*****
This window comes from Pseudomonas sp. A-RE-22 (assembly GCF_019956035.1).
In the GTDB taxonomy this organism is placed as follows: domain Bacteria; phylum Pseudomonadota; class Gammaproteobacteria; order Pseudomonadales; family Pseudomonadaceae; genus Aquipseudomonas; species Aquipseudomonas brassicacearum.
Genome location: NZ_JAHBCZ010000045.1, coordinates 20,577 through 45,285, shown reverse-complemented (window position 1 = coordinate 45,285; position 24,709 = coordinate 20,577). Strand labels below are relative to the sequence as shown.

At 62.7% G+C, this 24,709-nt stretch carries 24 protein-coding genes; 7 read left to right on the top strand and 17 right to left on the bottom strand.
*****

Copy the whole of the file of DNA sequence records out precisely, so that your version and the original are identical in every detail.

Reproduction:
This window comes from Pseudomonas sp. A-RE-22 (assembly GCF_019956035.1).
In the GTDB taxonomy this organism is placed as follows: domain Bacteria; phylum Pseudomonadota; class Gammaproteobacteria; order Pseudomonadales; family Pseudomonadaceae; genus Aquipseudomonas; species Aquipseudomonas brassicacearum.
Genome location: NZ_JAHBCZ010000045.1, coordinates 20,577 through 45,285, shown reverse-complemented (window position 1 = coordinate 45,285; position 24,709 = coordinate 20,577). Strand labels below are relative to the sequence as shown.

At 62.7% G+C, this 24,709-nt stretch carries 24 protein-coding genes; 7 read left to right on the top strand and 17 right to left on the bottom strand.